The problem with the chimney, however, is the structure – which is fine downstairs, but runs from the cellar, up through the living room and then right through the centre of the bedroom upstairs. The result of this is that you can’t fit a double bed in the bigger bedroom upstairs, though you can (and we did) fit a single bed in each corner of the room.
My grandparents had their bedroom downstairs, so this was never a problem for them, but we plan to use the upstairs room as our bedroom, so removing the chimney has been one of the first priorities of the build. The removal has been done this week, which is quite exciting, so we’ll share some pictures when we visit next week.
The land our house is built on has been in my family for over 90 years, having been bought by one of my Granddad’s uncles in the 1920s.
It’s a fantastic TARDIS – it looks small and unassuming from the front, but it’s surprisingly big inside. Until we cleared it last summer I hadn’t really appreciated the size, but it must have always been that way, particularly as it fitted six adults and six children in when the whole family visited my grandparents at Christmas, and even more people usually arrived for Christmas Dinner.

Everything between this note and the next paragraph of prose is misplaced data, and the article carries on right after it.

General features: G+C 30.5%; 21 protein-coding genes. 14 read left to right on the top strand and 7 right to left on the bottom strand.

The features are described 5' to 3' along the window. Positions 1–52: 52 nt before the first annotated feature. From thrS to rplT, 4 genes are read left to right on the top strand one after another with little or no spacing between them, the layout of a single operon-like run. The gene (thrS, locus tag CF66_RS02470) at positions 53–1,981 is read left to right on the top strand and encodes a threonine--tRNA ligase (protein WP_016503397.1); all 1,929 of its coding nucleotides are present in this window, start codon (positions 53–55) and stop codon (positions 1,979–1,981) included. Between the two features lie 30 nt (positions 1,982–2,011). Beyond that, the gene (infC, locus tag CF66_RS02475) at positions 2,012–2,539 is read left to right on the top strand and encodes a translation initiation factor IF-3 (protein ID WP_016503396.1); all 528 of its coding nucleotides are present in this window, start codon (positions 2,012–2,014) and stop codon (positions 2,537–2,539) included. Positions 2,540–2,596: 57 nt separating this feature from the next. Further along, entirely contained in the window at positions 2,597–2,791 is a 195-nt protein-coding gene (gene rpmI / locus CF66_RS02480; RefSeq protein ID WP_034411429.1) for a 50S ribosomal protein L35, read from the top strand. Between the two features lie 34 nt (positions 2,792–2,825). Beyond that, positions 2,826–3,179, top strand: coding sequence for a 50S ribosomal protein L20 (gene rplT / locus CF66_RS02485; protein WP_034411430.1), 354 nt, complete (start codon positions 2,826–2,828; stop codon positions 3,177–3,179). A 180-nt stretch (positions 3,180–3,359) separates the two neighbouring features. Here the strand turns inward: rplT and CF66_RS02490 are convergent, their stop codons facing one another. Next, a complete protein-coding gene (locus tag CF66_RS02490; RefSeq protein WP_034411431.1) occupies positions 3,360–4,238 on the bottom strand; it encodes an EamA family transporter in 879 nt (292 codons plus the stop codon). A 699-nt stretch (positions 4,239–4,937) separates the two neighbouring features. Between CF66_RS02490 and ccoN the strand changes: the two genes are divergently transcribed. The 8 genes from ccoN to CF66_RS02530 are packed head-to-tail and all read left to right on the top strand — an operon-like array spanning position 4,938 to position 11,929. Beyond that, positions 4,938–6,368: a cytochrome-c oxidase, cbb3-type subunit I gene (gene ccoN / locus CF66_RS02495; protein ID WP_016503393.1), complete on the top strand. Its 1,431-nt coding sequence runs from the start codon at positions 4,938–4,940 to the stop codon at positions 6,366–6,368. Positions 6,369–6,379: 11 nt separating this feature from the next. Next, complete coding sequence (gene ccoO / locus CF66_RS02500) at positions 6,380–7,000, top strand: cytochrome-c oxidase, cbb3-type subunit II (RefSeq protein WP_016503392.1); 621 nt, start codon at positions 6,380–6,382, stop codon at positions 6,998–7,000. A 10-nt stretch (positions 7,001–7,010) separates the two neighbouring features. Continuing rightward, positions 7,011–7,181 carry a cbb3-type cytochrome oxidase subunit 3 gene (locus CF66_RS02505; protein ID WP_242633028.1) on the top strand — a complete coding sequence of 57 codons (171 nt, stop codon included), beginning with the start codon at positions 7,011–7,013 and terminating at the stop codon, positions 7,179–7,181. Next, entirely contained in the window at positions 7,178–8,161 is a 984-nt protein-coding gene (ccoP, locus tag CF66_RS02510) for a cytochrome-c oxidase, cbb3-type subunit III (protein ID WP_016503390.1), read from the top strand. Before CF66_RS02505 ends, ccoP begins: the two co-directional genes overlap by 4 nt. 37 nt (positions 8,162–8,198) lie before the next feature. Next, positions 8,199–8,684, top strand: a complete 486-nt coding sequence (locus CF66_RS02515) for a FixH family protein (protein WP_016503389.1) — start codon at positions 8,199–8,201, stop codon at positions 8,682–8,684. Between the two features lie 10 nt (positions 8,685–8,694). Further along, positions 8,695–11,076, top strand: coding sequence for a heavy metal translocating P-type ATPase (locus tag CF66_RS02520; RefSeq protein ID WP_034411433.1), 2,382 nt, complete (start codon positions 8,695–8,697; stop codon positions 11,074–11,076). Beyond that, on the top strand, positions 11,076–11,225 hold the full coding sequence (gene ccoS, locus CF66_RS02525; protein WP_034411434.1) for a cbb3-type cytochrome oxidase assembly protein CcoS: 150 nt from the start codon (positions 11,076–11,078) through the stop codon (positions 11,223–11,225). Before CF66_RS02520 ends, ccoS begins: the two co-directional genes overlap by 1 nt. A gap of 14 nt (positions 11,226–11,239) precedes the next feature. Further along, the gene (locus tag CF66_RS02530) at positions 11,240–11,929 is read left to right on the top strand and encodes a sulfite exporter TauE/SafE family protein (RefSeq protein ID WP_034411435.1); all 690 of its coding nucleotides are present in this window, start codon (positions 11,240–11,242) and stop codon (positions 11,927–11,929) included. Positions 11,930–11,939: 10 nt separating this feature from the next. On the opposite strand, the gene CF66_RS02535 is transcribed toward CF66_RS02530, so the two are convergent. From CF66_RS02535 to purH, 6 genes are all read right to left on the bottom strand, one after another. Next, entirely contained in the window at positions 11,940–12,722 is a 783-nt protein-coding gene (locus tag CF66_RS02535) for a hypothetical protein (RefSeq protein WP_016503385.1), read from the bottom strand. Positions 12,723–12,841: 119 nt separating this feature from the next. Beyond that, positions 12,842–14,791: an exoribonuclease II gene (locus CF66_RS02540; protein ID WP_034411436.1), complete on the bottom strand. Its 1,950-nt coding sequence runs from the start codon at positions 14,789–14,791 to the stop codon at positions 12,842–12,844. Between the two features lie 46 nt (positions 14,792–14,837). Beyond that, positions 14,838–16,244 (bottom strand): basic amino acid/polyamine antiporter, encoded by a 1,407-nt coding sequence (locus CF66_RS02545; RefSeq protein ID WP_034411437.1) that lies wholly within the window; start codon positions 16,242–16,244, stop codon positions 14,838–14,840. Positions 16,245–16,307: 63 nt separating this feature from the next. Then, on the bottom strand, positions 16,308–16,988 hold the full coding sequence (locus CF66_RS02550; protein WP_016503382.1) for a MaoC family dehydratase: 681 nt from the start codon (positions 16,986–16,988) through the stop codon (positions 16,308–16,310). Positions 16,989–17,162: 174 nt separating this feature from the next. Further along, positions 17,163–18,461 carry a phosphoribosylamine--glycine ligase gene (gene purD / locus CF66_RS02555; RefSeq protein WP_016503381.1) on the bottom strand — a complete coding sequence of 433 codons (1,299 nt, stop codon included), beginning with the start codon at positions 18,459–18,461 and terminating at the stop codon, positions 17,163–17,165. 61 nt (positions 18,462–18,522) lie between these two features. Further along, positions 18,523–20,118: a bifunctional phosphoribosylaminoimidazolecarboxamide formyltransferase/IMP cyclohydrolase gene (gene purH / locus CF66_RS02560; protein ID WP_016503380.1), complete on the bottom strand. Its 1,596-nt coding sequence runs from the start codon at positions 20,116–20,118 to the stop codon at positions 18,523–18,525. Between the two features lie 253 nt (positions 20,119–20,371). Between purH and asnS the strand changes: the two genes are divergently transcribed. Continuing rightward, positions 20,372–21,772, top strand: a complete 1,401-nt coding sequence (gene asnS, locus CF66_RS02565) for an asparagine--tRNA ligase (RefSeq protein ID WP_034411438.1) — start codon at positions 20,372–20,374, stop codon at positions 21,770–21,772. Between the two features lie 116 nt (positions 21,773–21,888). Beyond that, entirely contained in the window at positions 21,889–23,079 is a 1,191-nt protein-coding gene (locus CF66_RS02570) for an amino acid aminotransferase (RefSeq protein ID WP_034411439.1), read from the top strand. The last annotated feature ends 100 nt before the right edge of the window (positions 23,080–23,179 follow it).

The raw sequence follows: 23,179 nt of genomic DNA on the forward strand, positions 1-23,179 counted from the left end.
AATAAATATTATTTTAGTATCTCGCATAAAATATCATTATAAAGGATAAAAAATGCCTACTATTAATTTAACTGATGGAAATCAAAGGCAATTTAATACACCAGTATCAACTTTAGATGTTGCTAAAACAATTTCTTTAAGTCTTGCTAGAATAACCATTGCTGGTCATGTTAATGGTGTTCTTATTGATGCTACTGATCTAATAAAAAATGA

There are two distinct layers in the house at the moment – the stone layer, which was built by my Granddad’s uncle, and the brick layer, which was built by my Granddad. The intention is that our alterations will give another (tile clad, probably) layer that shows the next evolution of the house.
“Our” layer involves a dormer extension to the top floor, turning what was my Auntie and my Dad’s bedrooms (and later the rooms my family stayed in when we visited) into a big bedroom, a bathroom and a landing area with a balcony. None of the construction has started yet, so we’re waiting to see how it really evolves.